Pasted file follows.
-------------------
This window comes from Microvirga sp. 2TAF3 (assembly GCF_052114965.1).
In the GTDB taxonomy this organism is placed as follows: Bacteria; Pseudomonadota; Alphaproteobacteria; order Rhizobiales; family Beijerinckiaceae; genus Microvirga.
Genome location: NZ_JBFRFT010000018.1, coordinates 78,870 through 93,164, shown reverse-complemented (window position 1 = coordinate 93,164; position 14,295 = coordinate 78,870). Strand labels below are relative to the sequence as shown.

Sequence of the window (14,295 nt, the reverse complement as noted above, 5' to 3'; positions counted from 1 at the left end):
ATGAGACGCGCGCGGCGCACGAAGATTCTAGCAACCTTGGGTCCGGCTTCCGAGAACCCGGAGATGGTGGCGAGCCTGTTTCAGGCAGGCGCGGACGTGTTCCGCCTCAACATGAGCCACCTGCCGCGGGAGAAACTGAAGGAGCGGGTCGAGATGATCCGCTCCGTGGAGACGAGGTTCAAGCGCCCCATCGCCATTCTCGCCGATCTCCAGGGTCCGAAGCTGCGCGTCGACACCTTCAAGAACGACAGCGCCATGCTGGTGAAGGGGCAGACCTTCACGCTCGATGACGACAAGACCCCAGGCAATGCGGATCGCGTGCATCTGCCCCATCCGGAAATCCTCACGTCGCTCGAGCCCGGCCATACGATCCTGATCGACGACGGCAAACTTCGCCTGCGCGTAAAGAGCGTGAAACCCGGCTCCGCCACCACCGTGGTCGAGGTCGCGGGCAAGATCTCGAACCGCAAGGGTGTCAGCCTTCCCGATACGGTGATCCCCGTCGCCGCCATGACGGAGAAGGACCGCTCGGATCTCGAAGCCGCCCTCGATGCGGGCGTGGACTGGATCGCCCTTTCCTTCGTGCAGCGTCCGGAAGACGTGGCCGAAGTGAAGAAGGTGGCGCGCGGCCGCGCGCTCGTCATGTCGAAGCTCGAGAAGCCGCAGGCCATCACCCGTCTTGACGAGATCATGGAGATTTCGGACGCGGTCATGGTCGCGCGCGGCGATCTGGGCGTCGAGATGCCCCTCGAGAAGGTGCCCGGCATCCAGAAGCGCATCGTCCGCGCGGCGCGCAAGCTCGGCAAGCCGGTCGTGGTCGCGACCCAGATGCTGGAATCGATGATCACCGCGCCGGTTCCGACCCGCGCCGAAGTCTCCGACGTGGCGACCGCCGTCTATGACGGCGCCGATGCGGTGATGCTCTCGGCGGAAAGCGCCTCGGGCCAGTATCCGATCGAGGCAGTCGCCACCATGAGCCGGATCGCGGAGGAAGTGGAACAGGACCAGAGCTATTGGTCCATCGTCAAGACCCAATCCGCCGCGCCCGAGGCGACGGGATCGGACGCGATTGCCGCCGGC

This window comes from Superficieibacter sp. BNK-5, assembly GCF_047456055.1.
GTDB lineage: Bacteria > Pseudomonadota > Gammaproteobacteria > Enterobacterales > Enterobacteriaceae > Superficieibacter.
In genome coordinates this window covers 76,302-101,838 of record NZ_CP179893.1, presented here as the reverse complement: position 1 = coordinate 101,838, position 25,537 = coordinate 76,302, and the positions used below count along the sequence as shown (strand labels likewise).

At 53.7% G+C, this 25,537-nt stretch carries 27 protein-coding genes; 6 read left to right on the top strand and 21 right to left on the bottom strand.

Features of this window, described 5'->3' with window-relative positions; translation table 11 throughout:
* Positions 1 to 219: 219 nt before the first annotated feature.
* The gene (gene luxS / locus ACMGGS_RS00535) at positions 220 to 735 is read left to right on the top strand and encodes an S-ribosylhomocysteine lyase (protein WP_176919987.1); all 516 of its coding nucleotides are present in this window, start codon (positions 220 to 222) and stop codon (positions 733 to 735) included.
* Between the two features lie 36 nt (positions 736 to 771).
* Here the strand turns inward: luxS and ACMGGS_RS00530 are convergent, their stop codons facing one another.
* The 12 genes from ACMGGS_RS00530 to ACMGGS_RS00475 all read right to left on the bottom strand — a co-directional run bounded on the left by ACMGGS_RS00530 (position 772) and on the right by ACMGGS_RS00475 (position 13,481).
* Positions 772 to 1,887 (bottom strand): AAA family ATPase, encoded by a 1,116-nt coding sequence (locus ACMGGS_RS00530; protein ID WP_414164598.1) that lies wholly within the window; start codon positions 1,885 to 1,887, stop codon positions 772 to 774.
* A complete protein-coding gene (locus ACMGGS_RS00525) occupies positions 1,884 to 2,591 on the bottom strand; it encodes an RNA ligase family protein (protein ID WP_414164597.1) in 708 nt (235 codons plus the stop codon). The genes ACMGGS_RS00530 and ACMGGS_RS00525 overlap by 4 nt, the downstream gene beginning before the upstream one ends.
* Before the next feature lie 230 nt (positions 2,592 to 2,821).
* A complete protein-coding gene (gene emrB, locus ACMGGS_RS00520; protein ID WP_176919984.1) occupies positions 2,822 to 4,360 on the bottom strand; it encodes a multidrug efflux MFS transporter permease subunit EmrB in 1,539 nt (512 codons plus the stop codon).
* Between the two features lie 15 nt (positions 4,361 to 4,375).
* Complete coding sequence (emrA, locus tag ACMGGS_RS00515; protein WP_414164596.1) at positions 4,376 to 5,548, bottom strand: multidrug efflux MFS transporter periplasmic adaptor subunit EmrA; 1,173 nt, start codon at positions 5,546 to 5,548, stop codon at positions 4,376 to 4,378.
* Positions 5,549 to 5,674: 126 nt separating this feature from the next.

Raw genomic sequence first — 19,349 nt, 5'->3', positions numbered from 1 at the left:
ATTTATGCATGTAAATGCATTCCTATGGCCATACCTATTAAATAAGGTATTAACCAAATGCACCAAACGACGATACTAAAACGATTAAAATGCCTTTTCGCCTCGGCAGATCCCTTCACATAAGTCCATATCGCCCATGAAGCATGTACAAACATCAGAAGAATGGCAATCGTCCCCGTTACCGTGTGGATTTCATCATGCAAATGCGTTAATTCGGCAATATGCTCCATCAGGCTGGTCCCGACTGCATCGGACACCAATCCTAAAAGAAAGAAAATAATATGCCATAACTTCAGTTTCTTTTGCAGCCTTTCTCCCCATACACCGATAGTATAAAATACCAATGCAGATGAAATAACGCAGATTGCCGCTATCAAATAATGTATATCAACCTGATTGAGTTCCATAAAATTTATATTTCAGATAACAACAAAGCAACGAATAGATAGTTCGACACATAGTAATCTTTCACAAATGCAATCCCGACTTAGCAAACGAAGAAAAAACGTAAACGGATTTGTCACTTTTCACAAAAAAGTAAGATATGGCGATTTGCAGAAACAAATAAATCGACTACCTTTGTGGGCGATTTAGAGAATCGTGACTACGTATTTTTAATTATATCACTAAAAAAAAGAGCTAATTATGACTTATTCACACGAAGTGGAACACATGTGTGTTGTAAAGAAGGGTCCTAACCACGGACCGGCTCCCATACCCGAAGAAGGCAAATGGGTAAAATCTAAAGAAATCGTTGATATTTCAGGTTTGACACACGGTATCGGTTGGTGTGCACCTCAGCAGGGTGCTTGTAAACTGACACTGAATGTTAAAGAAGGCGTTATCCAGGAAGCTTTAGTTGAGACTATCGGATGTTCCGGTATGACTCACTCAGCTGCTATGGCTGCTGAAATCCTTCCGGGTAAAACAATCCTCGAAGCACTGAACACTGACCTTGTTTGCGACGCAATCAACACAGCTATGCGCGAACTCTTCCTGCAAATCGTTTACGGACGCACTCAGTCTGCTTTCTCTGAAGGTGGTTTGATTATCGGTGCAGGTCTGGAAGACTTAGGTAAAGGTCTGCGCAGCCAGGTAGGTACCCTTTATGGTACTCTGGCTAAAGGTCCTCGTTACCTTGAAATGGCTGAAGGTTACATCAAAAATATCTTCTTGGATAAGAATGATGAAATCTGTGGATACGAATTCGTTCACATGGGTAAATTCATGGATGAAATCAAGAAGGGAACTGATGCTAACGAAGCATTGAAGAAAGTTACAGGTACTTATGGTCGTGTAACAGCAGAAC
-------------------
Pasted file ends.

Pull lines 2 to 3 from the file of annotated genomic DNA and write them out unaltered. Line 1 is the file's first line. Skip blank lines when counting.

In the GTDB taxonomy this organism is placed as follows: Bacteria; Pseudomonadota; Alphaproteobacteria; order Rhizobiales; family Beijerinckiaceae; genus Microvirga.
Genome location: NZ_JBFRFT010000018.1, coordinates 78,870 through 93,164, shown reverse-complemented (window position 1 = coordinate 93,164; position 14,295 = coordinate 78,870). Strand labels below are relative to the sequence as shown.